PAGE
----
Key Takeaways

  • Massachusetts will receive more than $20 billion from the American Rescue Plan. Most money is off-budget.
  • Advocates and communities could influence the spending of more than $8.7 billion in fiscal recovery funds.
  • Lawmakers should ask those hardest hit by the pandemic how to spend this money.

A lot of money has already come to Massachusetts from federal COVID relief legislation, and more is on the way. Will policymakers decide to spend this money where it is most needed? Will this be an opportunity to invest in the Black, brown, and low-income communities hardest hit and still affected by the pandemic? Who will have a say in that? Will those same people in the communities hardest hit have a voice?

The state has already received more than $70 billion from five federal COVID relief bills. Over $20 billion more is now coming thanks to a sixth bill, the American Rescue Plan (ARP), signed into law in March. Close to $8.7 billion of this will go to state and local governments, and can be used to respond to the pandemic and its economic impacts; provide premium pay to essential workers; make up for revenue losses; or invest in water, sewer, or broadband infrastructure.

On and Off or Neither

Funding coming to the state from the ARP can be thought of as “on-budget”, “off-budget”, or neither. The on-budget and off-budget funds go through the state’s executive agencies, even if they eventually are distributed to the community. See below for more detail.

The third portion of federal COVID relief is neither on-budget nor off-budget as it has nothing to do with the state budget at all. This money goes straight into people’s pockets (such as the economic impact payments—“stimulus checks”—or unemployment insurance); goes directly to businesses (such as the Paycheck Protection Program from the CARES Act); or goes primarily to health care providers (for coronavirus testing, treatment, or vaccine distribution). This money does not affect the state budget, but nevertheless represents tens of billions of dollars spent in the Massachusetts economy as people use this income to buy groceries, pay their rent, meet other basic needs, or as businesses or health care providers pay their workers or suppliers.

On-Budget Funding: In the operating budget

How much ARP funding will be available to fund the state’s operating budget? This would be referred to as “on-budget” funding. Only a small portion of all the federal COVID relief so far has been on-budget. This is funding that goes into the General Fund (or similar funds) and it is up to the state Legislature to decide how it’s spent. Prior to the ARP, the most significant on-budget funding has been more than $2 billion from the Families First legislation for enhanced federal reimbursement for MassHealth spending (“FMAP”). About $526 million of this helped fund the Fiscal Year (FY) 2021 budget, and more than $1.4 billion is counted on for the FY 2022 budget. This funding is included in the total “federal reimbursements” listed in Section 1A of the state’s operating budget. The funding in the ARP is not at the moment designated for supporting the state’s operating budget. But billions could be. (See “TBD” below.)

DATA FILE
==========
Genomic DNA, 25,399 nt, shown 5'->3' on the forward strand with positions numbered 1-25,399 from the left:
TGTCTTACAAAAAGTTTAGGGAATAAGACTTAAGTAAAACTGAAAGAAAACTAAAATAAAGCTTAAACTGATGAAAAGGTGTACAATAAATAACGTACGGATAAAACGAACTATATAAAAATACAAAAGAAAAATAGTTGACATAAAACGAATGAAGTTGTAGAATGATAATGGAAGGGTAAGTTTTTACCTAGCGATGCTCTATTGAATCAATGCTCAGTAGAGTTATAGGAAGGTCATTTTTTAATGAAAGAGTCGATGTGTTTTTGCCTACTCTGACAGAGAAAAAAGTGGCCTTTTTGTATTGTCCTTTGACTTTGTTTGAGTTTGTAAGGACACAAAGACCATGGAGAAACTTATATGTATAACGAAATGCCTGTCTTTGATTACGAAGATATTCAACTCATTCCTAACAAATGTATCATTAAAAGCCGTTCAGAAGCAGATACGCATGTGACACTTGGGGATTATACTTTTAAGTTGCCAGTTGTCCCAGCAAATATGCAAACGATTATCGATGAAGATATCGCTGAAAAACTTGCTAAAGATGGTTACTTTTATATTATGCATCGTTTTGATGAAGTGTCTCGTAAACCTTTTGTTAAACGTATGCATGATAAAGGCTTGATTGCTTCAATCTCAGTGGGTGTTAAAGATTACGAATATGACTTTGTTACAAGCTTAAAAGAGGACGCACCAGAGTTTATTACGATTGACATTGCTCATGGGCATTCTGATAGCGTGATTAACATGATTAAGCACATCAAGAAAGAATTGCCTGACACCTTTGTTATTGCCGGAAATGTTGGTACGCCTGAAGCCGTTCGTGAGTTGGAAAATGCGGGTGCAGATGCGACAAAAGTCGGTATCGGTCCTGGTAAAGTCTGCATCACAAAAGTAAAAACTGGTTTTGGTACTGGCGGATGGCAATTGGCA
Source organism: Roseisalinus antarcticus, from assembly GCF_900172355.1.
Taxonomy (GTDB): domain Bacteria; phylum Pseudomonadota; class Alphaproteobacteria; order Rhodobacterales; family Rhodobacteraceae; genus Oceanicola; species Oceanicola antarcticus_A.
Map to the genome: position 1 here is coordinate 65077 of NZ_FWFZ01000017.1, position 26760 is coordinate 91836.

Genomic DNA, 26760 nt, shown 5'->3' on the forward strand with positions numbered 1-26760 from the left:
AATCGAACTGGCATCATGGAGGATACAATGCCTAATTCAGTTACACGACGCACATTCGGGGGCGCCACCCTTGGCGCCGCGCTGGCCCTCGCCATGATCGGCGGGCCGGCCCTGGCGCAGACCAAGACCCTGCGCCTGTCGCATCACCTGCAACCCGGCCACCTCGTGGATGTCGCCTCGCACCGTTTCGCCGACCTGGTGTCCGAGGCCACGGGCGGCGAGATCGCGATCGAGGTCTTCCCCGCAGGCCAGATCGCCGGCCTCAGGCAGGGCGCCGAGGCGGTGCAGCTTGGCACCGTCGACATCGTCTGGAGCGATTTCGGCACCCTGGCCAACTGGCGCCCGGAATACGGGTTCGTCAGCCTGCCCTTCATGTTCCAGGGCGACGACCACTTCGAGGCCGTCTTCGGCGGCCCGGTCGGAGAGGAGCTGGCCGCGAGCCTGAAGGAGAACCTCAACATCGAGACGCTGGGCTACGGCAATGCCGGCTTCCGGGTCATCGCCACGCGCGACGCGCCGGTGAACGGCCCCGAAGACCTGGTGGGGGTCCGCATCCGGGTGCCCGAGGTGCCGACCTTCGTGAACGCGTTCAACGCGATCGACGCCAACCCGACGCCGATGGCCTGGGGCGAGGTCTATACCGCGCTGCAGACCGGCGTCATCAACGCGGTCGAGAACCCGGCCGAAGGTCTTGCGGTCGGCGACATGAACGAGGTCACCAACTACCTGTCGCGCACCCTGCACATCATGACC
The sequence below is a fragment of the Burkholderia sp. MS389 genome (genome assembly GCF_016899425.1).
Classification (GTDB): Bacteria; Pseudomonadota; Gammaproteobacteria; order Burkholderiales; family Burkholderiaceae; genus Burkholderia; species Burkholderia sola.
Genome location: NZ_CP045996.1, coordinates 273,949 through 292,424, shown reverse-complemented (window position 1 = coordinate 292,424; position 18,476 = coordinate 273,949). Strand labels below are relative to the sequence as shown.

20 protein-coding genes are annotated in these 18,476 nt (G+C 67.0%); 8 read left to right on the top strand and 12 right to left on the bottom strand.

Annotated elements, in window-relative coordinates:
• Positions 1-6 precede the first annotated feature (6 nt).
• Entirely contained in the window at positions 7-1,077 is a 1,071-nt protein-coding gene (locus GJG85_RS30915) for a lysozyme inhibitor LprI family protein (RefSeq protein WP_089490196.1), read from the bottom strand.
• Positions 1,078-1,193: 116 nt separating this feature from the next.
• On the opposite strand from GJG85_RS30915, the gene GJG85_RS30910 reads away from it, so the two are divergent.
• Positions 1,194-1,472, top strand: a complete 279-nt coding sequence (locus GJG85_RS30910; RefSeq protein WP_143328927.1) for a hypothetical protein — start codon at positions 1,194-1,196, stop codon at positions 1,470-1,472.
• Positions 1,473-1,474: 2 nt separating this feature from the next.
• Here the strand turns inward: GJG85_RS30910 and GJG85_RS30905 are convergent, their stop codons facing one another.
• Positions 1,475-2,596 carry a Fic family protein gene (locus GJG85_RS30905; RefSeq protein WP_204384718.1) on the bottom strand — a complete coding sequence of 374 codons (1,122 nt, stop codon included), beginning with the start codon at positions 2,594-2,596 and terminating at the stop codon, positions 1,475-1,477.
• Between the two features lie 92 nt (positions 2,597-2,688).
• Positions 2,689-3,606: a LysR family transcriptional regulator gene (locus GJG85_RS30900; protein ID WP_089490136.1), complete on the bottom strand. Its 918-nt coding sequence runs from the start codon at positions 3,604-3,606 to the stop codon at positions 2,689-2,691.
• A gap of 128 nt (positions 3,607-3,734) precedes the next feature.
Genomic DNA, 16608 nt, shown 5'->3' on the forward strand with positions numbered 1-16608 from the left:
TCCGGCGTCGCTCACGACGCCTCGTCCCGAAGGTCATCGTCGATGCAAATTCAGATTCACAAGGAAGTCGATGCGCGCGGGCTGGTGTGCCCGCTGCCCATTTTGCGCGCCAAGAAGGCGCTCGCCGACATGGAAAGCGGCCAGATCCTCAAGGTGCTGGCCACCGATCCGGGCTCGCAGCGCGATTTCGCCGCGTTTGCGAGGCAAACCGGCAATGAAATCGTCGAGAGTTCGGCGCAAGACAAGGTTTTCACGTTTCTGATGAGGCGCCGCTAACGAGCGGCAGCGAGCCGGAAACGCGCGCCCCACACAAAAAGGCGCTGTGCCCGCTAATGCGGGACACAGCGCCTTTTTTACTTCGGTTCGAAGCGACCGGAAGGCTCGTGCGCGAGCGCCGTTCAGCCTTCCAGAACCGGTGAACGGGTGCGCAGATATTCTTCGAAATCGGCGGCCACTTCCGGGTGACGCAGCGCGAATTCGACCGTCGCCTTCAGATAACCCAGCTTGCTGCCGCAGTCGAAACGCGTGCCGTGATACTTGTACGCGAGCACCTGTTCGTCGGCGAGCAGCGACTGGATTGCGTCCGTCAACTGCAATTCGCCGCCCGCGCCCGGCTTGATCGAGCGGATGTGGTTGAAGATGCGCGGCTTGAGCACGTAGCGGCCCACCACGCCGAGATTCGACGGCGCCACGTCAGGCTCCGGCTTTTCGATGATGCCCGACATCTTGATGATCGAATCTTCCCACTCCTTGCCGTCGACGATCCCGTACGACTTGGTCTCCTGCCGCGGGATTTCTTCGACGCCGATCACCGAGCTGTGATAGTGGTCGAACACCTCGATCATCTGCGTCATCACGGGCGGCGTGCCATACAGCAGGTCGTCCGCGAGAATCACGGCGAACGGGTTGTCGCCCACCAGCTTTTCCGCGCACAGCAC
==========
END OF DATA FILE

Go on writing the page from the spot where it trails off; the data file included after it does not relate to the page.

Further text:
Off-Budget Funding: Federal Grants

Money that goes directly to communities or to fund existing federal grants is referred to as “off-budget”. Much of federal COVID relief so far—and also much of the funding from the ARP—is off-budget. Most off-budget funding goes into the “Federal Grants Fund” listed in Section 2D of the state’s operating budget. When it passes the state budget the Legislature technically approves the spending of these grants, but they cannot change the terms of the formulas and the rules of the federal grant programs that this money is paying for. State agencies distribute this funding directly to community organizations and local agencies.

The ARP includes funding for federal grants that have been in place for years (such as Head Start  or fuel assistance) as well as grants newly-created by federal COVID relief legislation (such as the Elementary and Secondary School Emergency Relief Fund—ESSER or the Emergency Rental Assistance Program). Federal COVID relief transportation grant funding goes into the off-budget Massachusetts Transportation Trust. The Department of Transportation then distributes it to the MBTA and regional transit authorities.

TBD: The American Rescue Plan’s Fiscal Recovery Funds

The ARP will send Massachusetts close to $5.29 billion in discretionary “Fiscal Recovery Funds”. How will the state use this money? Policymakers have said they will wait until summer to decide.

The U.S. Treasury strongly recommends community input, so the time for that is now. Will there be an open, transparent, and inclusive process so residents of the communities hardest hit by the pandemic can shape where this recovery money goes? Will it be “on-budget” and under the direction of the state Legislature and subject to public scrutiny and input? Or will it be quickly put “off-budget” into a fund managed by the Baker Administration, similar to what happened to the $2.4 billion Coronavirus Relief Fund created by the federal CARES Act?

One thing is very clear. The intent of the ARP is to use these dollars where the need is greatest, especially in the Black, brown, and low-income communities that have been hardest hit by the impacts of the pandemic. Now it’s up to the people and policymakers in Massachusetts to decide if that will be the case.


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